Russia must increase satellites in orbit fivefold: Roscosmos chief
The CEO of Roscosmos says Russia has about 200 satellites in orbit and must produce 250 spacecraft annually.
Russia must have at least 1,000 satellites in orbit by 2023, up from the current 200, according to Yuri Borisov, the head of the country's state space corporation Roscosmos.
"In our opinion, we should have a constellation of at least 1,000 satellites by 2030," Borisov said at the Korolev Academic Space Conference in Moscow.
He added that Russia's current satellite production is "insufficient."
Russia currently has about 200 satellites in orbit and must begin producing 250 spacecraft annually in order to reach this five-fold increase by 2030, according to the CEO of Roscosmos, taking into account the gradual replacement of spent satellites already in orbit.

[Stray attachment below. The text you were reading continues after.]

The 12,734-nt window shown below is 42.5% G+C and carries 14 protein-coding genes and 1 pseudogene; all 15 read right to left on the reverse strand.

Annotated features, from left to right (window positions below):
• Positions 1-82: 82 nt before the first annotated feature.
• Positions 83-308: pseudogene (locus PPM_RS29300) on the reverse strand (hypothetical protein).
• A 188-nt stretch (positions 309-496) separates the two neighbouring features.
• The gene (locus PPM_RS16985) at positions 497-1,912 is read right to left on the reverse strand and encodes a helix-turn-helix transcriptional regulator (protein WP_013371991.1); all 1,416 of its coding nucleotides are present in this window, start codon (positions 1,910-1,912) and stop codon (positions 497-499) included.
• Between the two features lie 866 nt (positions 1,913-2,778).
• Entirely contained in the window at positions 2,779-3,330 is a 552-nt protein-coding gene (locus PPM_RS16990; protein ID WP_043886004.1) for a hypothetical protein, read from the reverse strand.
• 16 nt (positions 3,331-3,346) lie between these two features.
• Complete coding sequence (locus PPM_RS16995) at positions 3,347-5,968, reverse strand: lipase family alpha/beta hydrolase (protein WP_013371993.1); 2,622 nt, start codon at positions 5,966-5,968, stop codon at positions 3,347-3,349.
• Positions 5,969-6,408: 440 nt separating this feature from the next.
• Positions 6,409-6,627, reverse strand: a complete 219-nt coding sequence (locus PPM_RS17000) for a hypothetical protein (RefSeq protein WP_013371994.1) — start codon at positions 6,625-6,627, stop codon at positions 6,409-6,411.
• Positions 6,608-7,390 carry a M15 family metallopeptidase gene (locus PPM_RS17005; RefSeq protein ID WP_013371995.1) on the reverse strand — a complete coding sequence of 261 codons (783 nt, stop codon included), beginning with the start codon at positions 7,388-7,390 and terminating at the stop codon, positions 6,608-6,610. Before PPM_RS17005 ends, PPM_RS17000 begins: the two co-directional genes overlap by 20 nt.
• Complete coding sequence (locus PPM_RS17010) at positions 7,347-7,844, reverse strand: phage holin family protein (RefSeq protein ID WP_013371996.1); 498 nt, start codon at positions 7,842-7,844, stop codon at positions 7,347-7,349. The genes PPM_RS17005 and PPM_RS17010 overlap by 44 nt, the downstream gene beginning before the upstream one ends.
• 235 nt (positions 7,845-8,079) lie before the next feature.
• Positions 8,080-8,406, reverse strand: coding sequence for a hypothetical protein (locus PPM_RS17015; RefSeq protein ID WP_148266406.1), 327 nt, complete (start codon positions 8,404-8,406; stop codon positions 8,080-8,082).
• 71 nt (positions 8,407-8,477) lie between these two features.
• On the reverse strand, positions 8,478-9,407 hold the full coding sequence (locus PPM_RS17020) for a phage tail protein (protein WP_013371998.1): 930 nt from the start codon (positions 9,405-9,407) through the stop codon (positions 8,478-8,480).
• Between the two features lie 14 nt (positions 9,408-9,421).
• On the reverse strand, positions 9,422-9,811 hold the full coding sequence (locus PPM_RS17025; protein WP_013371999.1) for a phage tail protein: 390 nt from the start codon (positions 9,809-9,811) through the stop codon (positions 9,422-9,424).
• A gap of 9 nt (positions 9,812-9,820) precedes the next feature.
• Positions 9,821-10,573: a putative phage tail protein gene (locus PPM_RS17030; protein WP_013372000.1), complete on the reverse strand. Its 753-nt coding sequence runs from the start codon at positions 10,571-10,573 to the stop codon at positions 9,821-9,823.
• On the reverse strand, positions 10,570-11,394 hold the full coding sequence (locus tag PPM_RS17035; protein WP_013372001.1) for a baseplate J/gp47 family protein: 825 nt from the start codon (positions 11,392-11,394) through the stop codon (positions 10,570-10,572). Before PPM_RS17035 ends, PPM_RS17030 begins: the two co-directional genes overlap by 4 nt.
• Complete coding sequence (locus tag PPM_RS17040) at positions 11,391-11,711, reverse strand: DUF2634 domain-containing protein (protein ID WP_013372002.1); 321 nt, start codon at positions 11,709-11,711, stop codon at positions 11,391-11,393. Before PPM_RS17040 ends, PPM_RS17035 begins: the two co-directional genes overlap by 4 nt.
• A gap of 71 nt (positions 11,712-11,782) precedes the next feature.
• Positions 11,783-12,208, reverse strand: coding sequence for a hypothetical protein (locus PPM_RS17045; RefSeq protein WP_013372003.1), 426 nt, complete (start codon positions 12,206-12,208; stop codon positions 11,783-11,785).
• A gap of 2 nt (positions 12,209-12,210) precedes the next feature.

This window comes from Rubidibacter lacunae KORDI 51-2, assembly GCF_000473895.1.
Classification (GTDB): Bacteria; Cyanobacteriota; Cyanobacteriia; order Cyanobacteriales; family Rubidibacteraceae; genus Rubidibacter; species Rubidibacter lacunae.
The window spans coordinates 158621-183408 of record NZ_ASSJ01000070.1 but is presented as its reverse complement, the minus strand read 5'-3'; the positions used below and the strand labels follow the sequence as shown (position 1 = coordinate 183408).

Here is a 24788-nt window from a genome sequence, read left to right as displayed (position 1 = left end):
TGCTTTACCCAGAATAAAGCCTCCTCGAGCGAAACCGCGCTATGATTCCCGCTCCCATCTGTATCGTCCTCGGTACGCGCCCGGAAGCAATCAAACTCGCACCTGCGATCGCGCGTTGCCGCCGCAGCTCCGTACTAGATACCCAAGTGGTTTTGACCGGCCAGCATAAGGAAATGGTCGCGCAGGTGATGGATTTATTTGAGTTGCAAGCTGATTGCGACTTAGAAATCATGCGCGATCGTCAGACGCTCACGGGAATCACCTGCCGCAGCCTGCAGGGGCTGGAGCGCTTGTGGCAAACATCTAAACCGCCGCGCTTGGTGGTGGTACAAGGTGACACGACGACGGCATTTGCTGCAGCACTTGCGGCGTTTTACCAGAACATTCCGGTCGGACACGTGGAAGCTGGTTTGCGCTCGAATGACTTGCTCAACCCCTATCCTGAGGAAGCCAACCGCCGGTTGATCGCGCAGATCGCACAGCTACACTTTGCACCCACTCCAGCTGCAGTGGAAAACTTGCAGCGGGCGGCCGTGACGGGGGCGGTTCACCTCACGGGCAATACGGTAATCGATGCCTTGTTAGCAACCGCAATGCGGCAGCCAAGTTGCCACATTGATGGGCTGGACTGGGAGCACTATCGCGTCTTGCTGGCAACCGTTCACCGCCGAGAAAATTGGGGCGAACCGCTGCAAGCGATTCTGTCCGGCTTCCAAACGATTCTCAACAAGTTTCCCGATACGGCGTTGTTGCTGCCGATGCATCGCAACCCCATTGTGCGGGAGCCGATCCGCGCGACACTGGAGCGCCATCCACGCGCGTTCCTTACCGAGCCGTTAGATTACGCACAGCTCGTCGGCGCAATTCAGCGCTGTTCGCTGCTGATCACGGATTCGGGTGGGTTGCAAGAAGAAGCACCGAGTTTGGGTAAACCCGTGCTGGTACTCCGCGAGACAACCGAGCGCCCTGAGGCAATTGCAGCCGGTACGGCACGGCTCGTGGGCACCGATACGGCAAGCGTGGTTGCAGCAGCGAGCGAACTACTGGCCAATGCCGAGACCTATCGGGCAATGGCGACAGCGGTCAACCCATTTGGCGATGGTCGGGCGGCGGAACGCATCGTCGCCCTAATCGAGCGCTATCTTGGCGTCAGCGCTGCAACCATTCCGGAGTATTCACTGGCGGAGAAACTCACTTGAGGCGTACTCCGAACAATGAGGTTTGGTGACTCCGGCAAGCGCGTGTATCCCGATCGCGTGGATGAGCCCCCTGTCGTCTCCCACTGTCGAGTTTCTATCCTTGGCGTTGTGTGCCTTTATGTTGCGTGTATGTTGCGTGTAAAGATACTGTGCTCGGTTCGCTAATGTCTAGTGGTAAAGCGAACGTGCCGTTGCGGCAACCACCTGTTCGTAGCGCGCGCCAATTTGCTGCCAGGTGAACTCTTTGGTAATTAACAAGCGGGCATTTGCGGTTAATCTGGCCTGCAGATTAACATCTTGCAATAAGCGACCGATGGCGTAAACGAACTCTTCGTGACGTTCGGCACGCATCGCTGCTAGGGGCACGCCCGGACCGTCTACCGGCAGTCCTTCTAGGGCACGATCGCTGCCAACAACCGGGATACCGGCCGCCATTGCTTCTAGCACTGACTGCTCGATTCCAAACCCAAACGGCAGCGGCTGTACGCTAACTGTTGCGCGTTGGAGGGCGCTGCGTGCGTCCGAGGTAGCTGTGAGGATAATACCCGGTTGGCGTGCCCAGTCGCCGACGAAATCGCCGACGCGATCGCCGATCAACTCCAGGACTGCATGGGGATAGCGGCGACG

The 1,000 satellite target should vary in function and perform communication, remote sensing, weather monitoring, and navigation tasks.
Earlier this month, Glavkosmos, a subsidiary of the Russian space agency Roscosmos, reported that Russia intends to add two Glonass-K satellites and one Glonass-K2 to the constellation soon but the exact launch and installation dates are yet to be announced.
Per Glavkosmos, there are also plans to launch a lightweight Angara-1.2 rocket and a heavy-lift Angara-A5 rocket from the Plesetsk cosmodrome in 2023, located in Arkhangelsk Oblast, north of Moscow.